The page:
By Emily Van Arendonk and Natalie Akle | March 2018 | Intended for the UNSW Publication/Frankie Magazine
Sitting with a smile Naomi McCarthy is the picture of an artist, blonde curls swirling brazenly around her delicate face with no hint of tire after her busy seven-hour Saturday. The mother-of-two takes her time out of her weekend to teach kids of all ages whilst working as the managing director of education at the Penrith Regional Galleries during the week. McCarthy is the furthest from the idea of a High School dropout. After a tumultuous childhood, McCarthy left school to work full time before marrying and having a family. Not returning to education until she was thirty. Now over twenty years later she is trying to bridge the gap in our education for kids interested in art.
Naomi McCarthy in her Penrith home
“I could always draw as a child,” she says.
“I was always the arty one, always used to hang around in art galleries and was naturally interested…I was actually a high school drop out, I was very bright, always in the top 10% of the state but life was complex so I went off and got a job and got married…then once I had a family I had the privilege really of rethinking what I wanted to do with my life.”
One of Naomi McCarthy’s favourite sketches. Source: Instagram @naomimccarthyart
McCarthy grew up on the road in the seventies, travelling with her father’s band around Europe. While stability is deemed to be crucial to a child’s development today, McCarthy’s unstable childhood is not viewed as futile in her eyes, but rather the catalyst to her creative mind.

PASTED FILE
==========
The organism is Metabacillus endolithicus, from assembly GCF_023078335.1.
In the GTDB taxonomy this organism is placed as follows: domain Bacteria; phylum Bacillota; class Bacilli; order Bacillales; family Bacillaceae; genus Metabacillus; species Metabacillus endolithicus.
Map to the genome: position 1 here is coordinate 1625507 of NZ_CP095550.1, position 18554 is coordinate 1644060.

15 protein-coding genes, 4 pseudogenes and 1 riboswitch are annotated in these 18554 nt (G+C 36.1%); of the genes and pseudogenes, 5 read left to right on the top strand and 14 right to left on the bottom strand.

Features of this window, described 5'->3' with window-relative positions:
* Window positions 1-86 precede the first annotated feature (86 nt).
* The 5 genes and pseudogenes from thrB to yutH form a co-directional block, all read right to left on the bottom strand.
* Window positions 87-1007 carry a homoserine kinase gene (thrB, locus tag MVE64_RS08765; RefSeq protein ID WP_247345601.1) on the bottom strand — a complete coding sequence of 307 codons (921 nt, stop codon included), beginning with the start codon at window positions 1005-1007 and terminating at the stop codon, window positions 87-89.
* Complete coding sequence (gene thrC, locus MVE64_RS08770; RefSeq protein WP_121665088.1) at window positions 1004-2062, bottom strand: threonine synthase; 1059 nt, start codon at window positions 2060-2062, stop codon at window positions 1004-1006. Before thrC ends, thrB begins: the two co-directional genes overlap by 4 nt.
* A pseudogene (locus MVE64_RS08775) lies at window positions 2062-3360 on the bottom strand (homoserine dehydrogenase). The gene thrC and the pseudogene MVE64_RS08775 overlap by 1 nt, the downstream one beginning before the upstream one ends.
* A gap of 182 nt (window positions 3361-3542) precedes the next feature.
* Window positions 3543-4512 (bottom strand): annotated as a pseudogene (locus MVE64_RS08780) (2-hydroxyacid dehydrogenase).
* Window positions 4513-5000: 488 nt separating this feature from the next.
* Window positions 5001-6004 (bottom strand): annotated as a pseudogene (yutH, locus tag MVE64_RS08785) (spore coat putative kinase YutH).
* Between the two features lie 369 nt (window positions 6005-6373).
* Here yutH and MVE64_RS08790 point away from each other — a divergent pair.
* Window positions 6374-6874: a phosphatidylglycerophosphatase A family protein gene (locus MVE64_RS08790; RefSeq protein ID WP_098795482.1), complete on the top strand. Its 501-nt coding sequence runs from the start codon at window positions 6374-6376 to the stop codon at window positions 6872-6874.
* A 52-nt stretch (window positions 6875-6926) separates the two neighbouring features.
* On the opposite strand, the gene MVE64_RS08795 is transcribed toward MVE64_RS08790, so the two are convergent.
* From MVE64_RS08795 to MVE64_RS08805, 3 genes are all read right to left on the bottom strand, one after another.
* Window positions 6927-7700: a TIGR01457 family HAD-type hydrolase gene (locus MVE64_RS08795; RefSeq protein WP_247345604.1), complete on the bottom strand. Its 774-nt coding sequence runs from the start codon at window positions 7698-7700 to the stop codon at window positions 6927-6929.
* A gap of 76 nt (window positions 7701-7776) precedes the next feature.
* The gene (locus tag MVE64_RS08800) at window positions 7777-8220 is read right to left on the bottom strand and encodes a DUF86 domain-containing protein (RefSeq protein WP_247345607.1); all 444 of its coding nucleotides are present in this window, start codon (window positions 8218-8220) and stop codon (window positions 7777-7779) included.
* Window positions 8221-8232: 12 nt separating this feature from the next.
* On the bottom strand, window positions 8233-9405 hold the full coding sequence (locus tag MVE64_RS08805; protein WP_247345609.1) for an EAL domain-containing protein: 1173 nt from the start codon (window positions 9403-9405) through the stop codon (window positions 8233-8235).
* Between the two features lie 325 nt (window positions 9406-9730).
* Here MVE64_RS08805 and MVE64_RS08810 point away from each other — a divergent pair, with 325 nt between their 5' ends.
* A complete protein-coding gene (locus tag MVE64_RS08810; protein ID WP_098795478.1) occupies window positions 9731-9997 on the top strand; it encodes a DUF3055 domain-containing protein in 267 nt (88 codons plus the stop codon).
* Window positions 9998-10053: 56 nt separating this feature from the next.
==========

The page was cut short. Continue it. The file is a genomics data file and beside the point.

Naomi McCarthy pictured 1972 at her temporary home in Spain.
“I would say both my mum and dad informed my creativity,” said McCarthy .
“I am the daughter of a cross cultural-marriage, [I have a] kind of south-end of London ‘working class girl’ mother and a bohemian musician father, so I have both a work ethic and a creative intellectual curiosity,” the artist dotes on her unique upbringing.
McCarthy lived a life full of culture and foreign influence having lived in five different countries before settling in Australia as a teenager.
“The only ones I actually remember really are France, Spain, one end of England to the other,”McCarthy says.
“I know stories of living in Sicily and I know stories of living in India but I don’t actually remember them. So they’re part of my…kind of the fabric of my memory because they’ve been constructed by my family… It’s probably made me an outsider to some extent, I think it’s an usual position for an artist, for a creative person to have. [To] be not so part of the homogenous group.”
Naomi McCarthy, third row third from left, at Blakehurst Primary School in 1976.
McCarthy says she doesn’t regret dropping out of high school. She believes her time away from education is what coaxed her back to university as a mature aged student,
“When I went back to university I was desperate to be back at university, intellectually hungry for it, as opposed to pushed into it straight after school,” she said.
“I was bitter and twisted before I went back to university, going back as a mature aged student was the perfect path for me, if I had never gone back to arts school, I would’ve regretted being a teenage dropout.”
McCarthy’s situation is a perfect example of an alternate pathway to success, she believes that education is a natural progression and shouldn’t be forced,
“I think there are many different paths to success…we are sending too many kids to uni and I think the idea that uni is the only pathway to success is a very narrow understanding.”
Her passion for art is a formidable defence against what some are calling the death of art appreciation. Having a diploma, post graduate diploma and Masters all surrounding art and the artistic world McCarthy has developed strong beliefs in what art can offer the world and those that live in it.
“There’s an idea that any great civilisation where the arts start to falter, its actually the start of the demise of that civilisation,” She simply says with a matter-of-fact tone.
“If art dies out humanity dies out.”
Naomi McCarthy drawing at her desk in her Penrith home.
When looking to the future McCarthy is adamant in the necessity for Arts in society.